In order to minimize the exposure to discrimination lawsuits under Indiana and United States law, employers are encouraged to similarly test all applicants for the same line of work, and should only test applicants after making their conditional offers of employment.
The minimum wage laws in the state apply to any and all employers who have two or more employees, and who are not covered by the federal Fair Labor Standards Act.
Indiana caps the time a minor is allowed to work, though the cap depends on the age of the employee and the industry in which they seek to work. All minors who have six or more consecutive hours scheduled in a workweek are to be given rest breaks, one to two, totaling at least 30 minutes.
Indiana restricts the times a minor under age 18 can work, which vary depending on the employee's age.
All minors who are scheduled to work six or more consecutive hours are entitled to one or two rest breaks totaling at least 30 minutes.
Discrimination and Harassment
Employers are not permitted to discriminate against applicants or employees for any reason. From interview questions and job postings to the final hiring, promotions, assignment of bonuses and time off, discipline, and termination.
State and federal laws both prohibit harassment based on any of these grounds.
Harassment is considered unwelcome comments, conduct, or any behavior on the job based on characteristics such as race or sex, that either the victim must deal with as a condition of their employment, or any behavior that creates a hostile, offensive, or intimidating working environment.
Sexual harassment falls under the same category. This is classified as crude or obscene comments, questions, propositions, touching, etc. It is the most well-known form of harassments, though harassment comes in many forms, and may be based on age, race, religion, and any other number of factors.
Employees may not discipline, or take any malignant action against employees because of complaints that employee filed with the company, or to a government agency, such as OSHA. The same applies to employees who are involved in lawsuits with the company.
State laws in Indiana prohibit pay discrimination of any kind, but particularly and especially on the basis of sex. Employers are permitted to base differences in pay for their employees on other legitimate, nondiscriminatory criteria, such as seniority, merit, or tenure.
Employees who are subject to or protected by a protective order cannot be discriminated against by their employers. The same applies for exercising religious beliefs, lawfully possessing a firearm, or using tobacco products so long as the employee is following state and company guidelines.
State law in Indiana requires employers to adhere to Indiana’s Minimum Wage Law, and they must furnish their employees a statement of all hours worked, wages paid, and deductions itemized in a pay period.
Employees also have the right to work in a safe workplace.
Employers are obligated to legally offer working conditions that are free of known dangers, and are required by law to perform appropriate safety training, such as hazardous materials handling.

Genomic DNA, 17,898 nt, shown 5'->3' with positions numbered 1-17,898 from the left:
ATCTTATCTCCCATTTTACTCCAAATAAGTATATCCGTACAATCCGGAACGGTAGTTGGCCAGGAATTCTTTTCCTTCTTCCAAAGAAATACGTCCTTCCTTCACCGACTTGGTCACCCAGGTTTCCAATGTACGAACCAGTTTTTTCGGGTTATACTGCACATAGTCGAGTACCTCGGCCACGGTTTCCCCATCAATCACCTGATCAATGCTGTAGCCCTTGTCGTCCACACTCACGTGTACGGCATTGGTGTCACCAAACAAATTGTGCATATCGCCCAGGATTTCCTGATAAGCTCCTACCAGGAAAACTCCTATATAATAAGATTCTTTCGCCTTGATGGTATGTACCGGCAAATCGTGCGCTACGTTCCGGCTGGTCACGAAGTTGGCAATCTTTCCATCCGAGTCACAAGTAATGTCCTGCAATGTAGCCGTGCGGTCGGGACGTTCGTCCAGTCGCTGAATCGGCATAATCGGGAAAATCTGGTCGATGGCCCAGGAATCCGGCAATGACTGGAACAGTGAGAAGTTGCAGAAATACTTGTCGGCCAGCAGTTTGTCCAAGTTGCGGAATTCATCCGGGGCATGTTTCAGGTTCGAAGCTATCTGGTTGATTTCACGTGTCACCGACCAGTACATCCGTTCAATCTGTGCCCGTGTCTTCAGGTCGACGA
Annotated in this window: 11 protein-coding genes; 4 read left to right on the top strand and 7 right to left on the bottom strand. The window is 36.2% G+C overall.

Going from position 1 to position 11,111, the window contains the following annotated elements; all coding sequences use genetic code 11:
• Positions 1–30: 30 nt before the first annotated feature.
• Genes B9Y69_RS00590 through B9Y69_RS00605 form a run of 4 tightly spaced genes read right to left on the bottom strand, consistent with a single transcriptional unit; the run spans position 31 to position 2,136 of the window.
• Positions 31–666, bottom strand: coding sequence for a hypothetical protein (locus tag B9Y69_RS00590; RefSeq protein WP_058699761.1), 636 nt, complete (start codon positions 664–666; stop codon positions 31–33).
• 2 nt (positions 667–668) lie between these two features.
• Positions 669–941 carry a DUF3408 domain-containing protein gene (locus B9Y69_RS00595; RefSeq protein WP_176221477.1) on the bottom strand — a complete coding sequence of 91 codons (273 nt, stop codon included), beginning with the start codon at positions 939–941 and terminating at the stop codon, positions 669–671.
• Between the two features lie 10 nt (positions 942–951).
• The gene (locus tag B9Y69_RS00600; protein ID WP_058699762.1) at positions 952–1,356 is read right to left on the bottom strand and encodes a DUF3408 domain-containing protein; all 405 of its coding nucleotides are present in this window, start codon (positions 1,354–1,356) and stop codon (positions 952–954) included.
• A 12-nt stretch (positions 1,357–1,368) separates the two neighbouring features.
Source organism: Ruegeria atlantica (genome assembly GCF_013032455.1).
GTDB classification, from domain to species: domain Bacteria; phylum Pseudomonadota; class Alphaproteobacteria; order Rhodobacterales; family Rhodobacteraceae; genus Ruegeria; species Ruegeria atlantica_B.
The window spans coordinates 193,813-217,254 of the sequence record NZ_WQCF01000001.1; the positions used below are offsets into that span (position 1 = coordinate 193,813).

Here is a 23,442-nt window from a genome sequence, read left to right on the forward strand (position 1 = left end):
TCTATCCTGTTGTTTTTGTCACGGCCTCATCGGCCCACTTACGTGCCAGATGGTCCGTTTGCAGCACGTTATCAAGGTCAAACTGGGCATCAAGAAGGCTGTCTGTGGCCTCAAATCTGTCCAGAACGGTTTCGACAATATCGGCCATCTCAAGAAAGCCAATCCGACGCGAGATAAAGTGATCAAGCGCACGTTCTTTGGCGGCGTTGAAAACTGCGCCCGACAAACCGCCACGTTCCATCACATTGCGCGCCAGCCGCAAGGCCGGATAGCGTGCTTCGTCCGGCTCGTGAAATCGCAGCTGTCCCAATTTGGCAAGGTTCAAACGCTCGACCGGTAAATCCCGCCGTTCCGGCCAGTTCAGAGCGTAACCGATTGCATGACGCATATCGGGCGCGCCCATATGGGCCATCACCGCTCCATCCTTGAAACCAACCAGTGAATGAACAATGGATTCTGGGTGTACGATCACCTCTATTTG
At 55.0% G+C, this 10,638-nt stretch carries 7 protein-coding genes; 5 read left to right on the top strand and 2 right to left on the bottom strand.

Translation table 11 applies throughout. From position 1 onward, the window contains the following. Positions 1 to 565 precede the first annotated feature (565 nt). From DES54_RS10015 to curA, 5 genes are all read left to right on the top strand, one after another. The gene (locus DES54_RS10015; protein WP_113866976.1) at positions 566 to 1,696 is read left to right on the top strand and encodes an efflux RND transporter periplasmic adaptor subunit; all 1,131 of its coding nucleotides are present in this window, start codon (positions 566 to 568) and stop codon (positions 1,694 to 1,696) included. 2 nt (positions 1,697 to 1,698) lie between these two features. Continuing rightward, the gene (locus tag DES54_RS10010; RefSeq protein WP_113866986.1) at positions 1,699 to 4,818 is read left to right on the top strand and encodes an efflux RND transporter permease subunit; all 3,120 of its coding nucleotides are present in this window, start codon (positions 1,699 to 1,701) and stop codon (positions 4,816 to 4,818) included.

Should complaints arise, employees have rights to request an OSHA safety inspection.
Should an employee request an OSHA safety inspection, their employer cannot retaliate against, or discriminate against, any employees who point out hazardous or unsafe working conditions to OSHA inspectors.
If an employee becomes injured on the job, that employee will probably be eligible for workers’ compensation.
In Indiana, most employers are legally obligated to have workers’ compensation insurance. This insurance pays a portion of an employee’s typical earnings, necessary medical treatments, and vocational rehab, among other benefits.
State law prohibits any forms of smoking in enclosed areas inside places of employment, and any areas within eight feet of public entrances to those places of employment.
Employers are required to inform their employees of smoking restrictions, as well as remove ashtrays or any other smoking tools or paraphernalia that isn’t specifically available on a retail basis, post signs reading “State Law Prohibits Smoking Within 8 Feet of This Entrance,” or a similarly-worded message, and must also refrain from discriminating or retaliating against those employees or potential employees who exercise their rights under the law.
State law also allows employees to carry firearms or ammunition in their vehicle so long as it is in a locked trunk or glove compartment, or is otherwise out of sight and not a danger to anyone. The car must also be locked in order for the situation to be legal.
Employers are, of course, entitled to prohibit their employees from carrying firearms or ammunition anywhere else on company property.
Employers are generally prohibited from requiring their employees to disclose whether or not they own, possess, use, or transport firearms or ammunition in their vehicles.
When Employment Ends
Under state law, employers are obligated to provide their departing employees with their final pay and wages on the next normally scheduled payday. In Indiana, any unused vacation time must be included in a departing employee’s final paycheck.
If an employee becomes unemployed and it is no fault of their own, meaning they were not fired or did not voluntarily quit, the employee is eligible and responsible for unemployment benefits.
Employees and the unemployed must meet certain criteria in order to become eligible, which includes a minimum earnings requirement.
Employees are often required to actively look for work in order to continue receiving benefits.
If deemed eligible, employees will receive a percentage or portion of their earnings for a period up to 26 weeks. This is meant to cover the employees in some capacity while they search for new jobs.
A federal law, named the Consolidated Omnibus Budget Reconciliation Act, or COBRA, gives employees rights and protections to keep their health insurance coverage after the end of employment.
The insurance must pay the full premium, including the portion a previous employer used to pay, and the benefits can continue for 18-36 months. This depends on the situation, and other circumstances, such as the presence of a dependent.